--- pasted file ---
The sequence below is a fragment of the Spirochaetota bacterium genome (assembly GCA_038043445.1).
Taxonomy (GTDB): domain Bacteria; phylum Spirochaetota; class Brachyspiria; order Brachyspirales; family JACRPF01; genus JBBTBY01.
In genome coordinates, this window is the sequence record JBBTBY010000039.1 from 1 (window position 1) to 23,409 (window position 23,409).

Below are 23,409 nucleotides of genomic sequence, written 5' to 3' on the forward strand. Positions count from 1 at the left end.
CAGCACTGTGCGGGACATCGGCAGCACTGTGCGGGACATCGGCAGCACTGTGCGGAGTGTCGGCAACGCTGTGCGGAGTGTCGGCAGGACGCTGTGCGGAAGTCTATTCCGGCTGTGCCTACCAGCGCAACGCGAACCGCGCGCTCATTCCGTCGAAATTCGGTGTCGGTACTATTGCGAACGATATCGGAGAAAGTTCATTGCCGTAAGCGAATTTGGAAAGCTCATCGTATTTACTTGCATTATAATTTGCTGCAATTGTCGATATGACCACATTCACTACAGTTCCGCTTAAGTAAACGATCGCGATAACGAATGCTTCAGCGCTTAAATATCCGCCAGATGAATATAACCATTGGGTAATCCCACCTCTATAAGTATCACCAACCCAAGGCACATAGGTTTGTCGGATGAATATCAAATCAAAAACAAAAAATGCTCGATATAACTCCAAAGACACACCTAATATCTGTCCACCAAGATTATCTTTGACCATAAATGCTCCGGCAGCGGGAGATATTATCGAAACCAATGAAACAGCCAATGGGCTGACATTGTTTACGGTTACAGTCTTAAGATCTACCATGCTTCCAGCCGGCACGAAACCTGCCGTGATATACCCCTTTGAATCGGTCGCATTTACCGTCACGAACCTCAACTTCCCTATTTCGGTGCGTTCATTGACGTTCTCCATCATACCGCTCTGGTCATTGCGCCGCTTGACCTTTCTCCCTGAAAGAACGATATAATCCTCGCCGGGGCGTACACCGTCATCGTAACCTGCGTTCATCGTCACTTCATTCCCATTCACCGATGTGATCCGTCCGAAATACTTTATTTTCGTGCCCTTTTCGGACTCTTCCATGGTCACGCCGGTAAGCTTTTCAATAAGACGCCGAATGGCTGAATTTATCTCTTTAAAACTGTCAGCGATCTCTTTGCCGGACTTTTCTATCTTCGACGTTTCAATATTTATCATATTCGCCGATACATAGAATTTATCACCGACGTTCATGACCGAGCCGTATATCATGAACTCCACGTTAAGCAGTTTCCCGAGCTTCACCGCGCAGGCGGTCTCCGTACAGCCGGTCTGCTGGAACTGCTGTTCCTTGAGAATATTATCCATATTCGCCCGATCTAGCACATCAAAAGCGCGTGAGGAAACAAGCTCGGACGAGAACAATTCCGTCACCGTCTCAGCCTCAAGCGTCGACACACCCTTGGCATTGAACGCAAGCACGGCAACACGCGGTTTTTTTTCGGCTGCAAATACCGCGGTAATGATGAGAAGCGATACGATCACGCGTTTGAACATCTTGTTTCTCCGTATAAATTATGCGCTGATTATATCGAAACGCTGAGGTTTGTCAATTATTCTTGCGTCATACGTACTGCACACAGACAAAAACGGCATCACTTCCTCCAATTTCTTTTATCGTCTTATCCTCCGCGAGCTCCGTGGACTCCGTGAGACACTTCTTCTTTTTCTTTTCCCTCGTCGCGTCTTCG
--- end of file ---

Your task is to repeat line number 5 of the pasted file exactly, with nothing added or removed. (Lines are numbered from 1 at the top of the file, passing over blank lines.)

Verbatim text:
CAGCACTGTGCGGGACATCGGCAGCACTGTGCGGGACATCGGCAGCACTGTGCGGAGTGTCGGCAACGCTGTGCGGAGTGTCGGCAGGACGCTGTGCGGAAGTCTATTCCGGCTGTGCCTACCAGCGCAACGCGAACCGCGCGCTCATTCCGTCGAAATTCGGTGTCGGTACTATTGCGAACGATATCGGAGAAAGTTCATTGCCGTAAGCGAATTTGGAAAGCTCATCGTATTTACTTGCATTATAATTTGCTGCAATTGTCGATATGACCACATTCACTACAGTTCCGCTTAAGTAAACGATCGCGATAACGAATGCTTCAGCGCTTAAATATCCGCCAGATGAATATAACCATTGGGTAATCCCACCTCTATAAGTATCACCAACCCAAGGCACATAGGTTTGTCGGATGAATATCAAATCAAAAACAAAAAATGCTCGATATAACTCCAAAGACACACCTAATATCTGTCCACCAAGATTATCTTTGACCATAAATGCTCCGGCAGCGGGAGATATTATCGAAACCAATGAAACAGCCAATGGGCTGACATTGTTTACGGTTACAGTCTTAAGATCTACCATGCTTCCAGCCGGCACGAAACCTGCCGTGATATACCCCTTTGAATCGGTCGCATTTACCGTCACGAACCTCAACTTCCCTATTTCGGTGCGTTCATTGACGTTCTCCATCATACCGCTCTGGTCATTGCGCCGCTTGACCTTTCTCCCTGAAAGAACGATATAATCCTCGCCGGGGCGTACACCGTCATCGTAACCTGCGTTCATCGTCACTTCATTCCCATTCACCGATGTGATCCGTCCGAAATACTTTATTTTCGTGCCCTTTTCGGACTCTTCCATGGTCACGCCGGTAAGCTTTTCAATAAGACGCCGAATGGCTGAATTTATCTCTTTAAAACTGTCAGCGATCTCTTTGCCGGACTTTTCTATCTTCGACGTTTCAATATTTATCATATTCGCCGATACATAGAATTTATCACCGACGTTCATGACCGAGCCGTATATCATGAACTCCACGTTAAGCAGTTTCCCGAGCTTCACCGCGCAGGCGGTCTCCGTACAGCCGGTCTGCTGGAACTGCTGTTCCTTGAGAATATTATCCATATTCGCCCGATCTAGCACATCAAAAGCGCGTGAGGAAACAAGCTCGGACGAGAACAATTCCGTCACCGTCTCAGCCTCAAGCGTCGACACACCCTTGGCATTGAACGCAAGCACGGCAACACGCGGTTTTTTTTCGGCTGCAAATACCGCGGTAATGATGAGAAGCGATACGATCACGCGTTTGAACATCTTGTTTCTCCGTATAAATTATGCGCTGATTATATCGAAACGCTGAGGTTTGTCAATTATTCTTGCGTCATACGTACTGCACACAGACAAAAACGGCATCACTTCCTCCAATTTCTTTTATCGTCTTATCCTCCGCGAGCTCCGTGGACTCCGTGAGACACTTCTTCTTTTTCTTTTCCCTCGTCGCGTCTTCG